Marat Safin of Russia, fourth seed, left, and Roger Federer of Switzerland, top seed, exchange words, after their mens singles semifinal match, at the Australian Open on Rod Laver Arena at Melbourne Park, Melbourne, Australia, Thursday, Jan. 27, 2005. Safin won in five sets, 5-7, 6-4, 5-7, 7-6, 9-7.
AP Photo/Tony Feder
MELBOURNE, Australia Roger Federer was on his hands and knees, his racket gone after he tumbled chasing a shot.
All he could do was watch as Marat Safin tapped a gentle forehand into an open court to cap a thrilling 4 1/2-hour Australian Open semifinal and end the top-ranked Federer's 26-match winning streak.
Safin fended off a match point in the fourth set, then needed seven match points of his own before pulling off a 5-7, 6-4, 5-7, 7-6 (6), 9-7 upset of defending champion Federer and advancing to his third Australian Open final in four years.
''It's always going to hurt, no matter how great the match was,'' Federer said. ''But at least you can leave the place feeling good about yourself, because I gave it all I had.''
The fourth-seeded Safin next meets No. 2 Andy Roddick or No. 3 Lleyton Hewitt, whose semifinal is Friday.
The women's final is set, featuring past champions Serena Williams and Lindsay Davenport. Williams' 2-6, 7-5, 8-6 victory over Maria Sharapova in a rematch of last year's Wimbledon final produced about as much drama as Federer-Safin.
Williams saved three match points, then leaped three times after ending it with a winner.
The top-ranked Davenport, who contemplated retiring in 2004, came back to beat No. 19 Nathalie Dechy of France 2-6, 7-6 (5), 6-4. In the doubles final Friday, Svetlana Kuznetsova and Alicia Molik beat Davenport and Corina Morariu 6-3, 6-4.
With Federer trailing 8-7 in the fifth set and serving on match point, he lunged to retrieve a deep shot wide to his forehand side. He swatted back a desperation shot, but slipped and dropped his racket. Safin converted the putaway.
''It's like a brain fight. ... It's more mental than physical against Roger,'' said Safin, who smashed his racket to the court two points before he lost the third set and later belted a ball into the stands.
The mercurial Russian, whose lone major title came at the 2000 U.S. Open, showed that it is possible to frustrate Federer. The Swiss star won four of the previous six Slams, including three in 2004 the first man since Mats Wilander in 1988 to win a trio in a single season.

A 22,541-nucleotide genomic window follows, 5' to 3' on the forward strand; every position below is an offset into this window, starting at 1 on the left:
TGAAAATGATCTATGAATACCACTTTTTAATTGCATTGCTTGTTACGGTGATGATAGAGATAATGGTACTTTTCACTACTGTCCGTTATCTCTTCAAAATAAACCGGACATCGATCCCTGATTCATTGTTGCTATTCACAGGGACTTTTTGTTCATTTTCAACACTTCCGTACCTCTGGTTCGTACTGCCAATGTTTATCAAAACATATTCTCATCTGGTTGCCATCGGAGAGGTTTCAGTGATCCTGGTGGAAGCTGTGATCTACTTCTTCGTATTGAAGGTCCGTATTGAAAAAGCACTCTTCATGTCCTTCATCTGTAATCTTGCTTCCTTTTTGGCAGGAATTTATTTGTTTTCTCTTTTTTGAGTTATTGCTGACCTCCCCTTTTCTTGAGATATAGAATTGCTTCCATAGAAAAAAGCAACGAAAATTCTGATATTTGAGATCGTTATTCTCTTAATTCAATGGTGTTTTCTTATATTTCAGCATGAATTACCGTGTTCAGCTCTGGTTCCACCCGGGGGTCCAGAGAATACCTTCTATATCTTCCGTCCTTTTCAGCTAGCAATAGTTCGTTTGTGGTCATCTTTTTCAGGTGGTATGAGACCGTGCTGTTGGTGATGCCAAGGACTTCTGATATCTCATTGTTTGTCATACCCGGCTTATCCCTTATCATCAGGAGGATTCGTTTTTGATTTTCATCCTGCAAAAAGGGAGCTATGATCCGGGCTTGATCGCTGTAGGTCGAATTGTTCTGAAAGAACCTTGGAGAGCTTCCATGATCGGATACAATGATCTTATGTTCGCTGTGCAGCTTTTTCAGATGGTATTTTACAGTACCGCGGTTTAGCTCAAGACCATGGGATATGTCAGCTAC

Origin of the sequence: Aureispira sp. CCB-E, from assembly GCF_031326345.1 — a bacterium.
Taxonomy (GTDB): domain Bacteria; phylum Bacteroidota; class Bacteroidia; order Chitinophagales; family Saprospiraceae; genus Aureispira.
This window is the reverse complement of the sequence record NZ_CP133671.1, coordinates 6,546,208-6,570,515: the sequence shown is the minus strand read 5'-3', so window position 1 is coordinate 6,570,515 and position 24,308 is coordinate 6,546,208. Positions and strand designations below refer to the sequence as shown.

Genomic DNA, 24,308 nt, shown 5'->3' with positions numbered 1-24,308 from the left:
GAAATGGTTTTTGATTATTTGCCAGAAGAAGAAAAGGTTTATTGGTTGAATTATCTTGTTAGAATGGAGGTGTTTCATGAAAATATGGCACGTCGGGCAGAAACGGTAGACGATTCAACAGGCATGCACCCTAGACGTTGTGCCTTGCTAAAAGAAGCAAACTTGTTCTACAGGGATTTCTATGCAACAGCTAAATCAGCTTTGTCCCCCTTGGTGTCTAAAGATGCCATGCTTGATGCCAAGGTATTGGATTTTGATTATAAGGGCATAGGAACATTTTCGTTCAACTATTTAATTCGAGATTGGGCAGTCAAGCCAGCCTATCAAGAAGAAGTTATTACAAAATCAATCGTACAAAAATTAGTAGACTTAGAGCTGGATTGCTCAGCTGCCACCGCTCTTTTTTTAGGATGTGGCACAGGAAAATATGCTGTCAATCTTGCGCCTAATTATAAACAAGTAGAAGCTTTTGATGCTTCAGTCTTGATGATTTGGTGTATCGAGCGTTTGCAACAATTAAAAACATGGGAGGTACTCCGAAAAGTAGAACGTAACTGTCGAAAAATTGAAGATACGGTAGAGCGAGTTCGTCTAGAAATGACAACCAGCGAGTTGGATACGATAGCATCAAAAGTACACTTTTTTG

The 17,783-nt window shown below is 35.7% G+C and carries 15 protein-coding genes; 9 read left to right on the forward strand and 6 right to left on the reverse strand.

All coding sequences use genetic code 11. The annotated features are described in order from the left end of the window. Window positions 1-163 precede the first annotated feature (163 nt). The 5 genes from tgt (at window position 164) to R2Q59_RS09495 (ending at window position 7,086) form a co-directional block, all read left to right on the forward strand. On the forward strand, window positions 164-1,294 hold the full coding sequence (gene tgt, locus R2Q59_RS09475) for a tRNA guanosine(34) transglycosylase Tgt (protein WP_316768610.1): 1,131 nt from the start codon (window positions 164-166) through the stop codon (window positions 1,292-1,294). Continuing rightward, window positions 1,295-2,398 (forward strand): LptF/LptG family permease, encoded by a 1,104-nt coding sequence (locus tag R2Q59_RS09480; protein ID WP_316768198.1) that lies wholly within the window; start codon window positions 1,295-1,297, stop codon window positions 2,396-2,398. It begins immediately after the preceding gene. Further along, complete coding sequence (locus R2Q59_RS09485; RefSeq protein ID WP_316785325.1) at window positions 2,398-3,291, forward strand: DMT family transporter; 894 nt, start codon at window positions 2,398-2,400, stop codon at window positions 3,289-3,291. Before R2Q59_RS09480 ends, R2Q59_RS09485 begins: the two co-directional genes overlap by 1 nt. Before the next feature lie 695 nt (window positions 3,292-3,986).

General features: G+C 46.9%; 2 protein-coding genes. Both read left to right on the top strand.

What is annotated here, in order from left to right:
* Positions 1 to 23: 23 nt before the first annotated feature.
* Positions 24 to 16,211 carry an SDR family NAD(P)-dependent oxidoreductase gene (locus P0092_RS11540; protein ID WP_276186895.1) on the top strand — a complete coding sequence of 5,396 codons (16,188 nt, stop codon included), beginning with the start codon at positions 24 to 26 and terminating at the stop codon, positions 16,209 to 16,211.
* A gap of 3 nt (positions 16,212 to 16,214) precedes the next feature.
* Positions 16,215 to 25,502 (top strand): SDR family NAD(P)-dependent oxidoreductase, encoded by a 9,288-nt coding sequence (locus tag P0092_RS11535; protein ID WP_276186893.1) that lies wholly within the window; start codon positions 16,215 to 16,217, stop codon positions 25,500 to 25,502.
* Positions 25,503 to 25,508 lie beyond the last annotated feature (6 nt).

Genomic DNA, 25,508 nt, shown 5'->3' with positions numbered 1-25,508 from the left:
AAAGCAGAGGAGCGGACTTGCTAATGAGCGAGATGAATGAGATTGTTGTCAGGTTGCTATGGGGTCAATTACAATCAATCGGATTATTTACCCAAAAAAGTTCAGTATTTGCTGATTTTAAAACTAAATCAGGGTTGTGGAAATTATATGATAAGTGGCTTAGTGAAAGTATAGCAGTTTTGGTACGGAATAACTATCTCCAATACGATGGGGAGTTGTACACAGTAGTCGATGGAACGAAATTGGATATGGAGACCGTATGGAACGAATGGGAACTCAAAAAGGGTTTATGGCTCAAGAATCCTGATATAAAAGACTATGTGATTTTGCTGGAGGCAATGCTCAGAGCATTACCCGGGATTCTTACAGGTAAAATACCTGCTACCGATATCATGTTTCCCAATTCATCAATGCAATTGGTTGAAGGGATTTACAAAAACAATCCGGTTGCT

While Safin kept his temper in check just enough, Federer had some rare moments of anger, yelling at himself, screaming after a missing an attempted shot between legs on his only match point and later spiking his racket.
Federer needed treatment on his shoulder and elbow at the end of the fourth set and during the fifth. He said he had a tender nerve running down his arm to his fingers, but it was more a nuisance than a problem.
''It's really unfortunate. I thought I played really well under the circumstances. A point here and there changed the match,'' he said. ''It's a pity. At least I gave it a fight.''
The 15,222 fans at Rod Laver Arena raised their arms as if saluting an emperor when Federer walked off the court with one arm aloft for a final wave. The semifinal started on Thursday it was Safin's 25th birthday, and the crowd serenaded him and ended at 12:25 a.m. Friday local time.
Peter Lundgren, who was Federer's coach until late 2003 and linked up with Safin last season, wiped away tears after the match. He'd helped bring down Federer, who looked close to invincible when he breezed past four-time Australian Open winner Andre Agassi in the quarterfinals.
Federer didn't drop a set in five previous matches and had only served six double-faults. He'd reached that number of double-faults by the third set against Safin and finished with eight.
Federer last lost in August at the Olympics. This defeat also ended streaks of 24 straight wins against top 10 opponents and 19 in a row at majors.
''I'm not playing against just a simple player. He's No. 1 in the world,'' said Safin, who lost Australian Open finals to Thomas Johansson in 2002 and to Federer last year.
''It was one of the toughest matches of my life. I need time to recover,'' he added. ''Five sets is a kind of lottery. Anything can happen.''
That was the case with Sharapova-Williams, too.
''It definitely lived up to expectations,'' said Williams, who won her 13th straight match at Melbourne Park.
She took the title in 2003, overcoming match points against Kim Clijsters in the semifinals, then wasn't able to defend it last year because of a slow recovery from left knee surgery.
Earlier in this tournament, Williams bristled when asked whether her skills and those of older sister Venus are in decline. After all, last season was the first since 1998 that neither won a major.
Serena Williams lost to Sharapova in a lopsided final at the All England Club in July, then again in the final at the season-ending tour championships.
And down a set and later, down match points in the Australian Open semifinals Thursday, Williams might have questioned herself. Instead, she came all the way back, even though Sharapova served for the match at 5-4 in each of the last two sets.
''I was battling Maria and myself,'' Williams said, noting her 53 unforced errors.
The intensity of Sharapova's shrieks and Williams' grunts increased with nearly every point down the stretch. Both players showed jitters at times, and both also hit some great shots under pressure.
''I played from my heart. I didn't take my chances,'' Sharapova said, adding: ''There's nothing negative: I'm 17 years old and I've made it to the semifinals. I'm sad; it's a tough one to lose. But I've got a long way ahead of me.''
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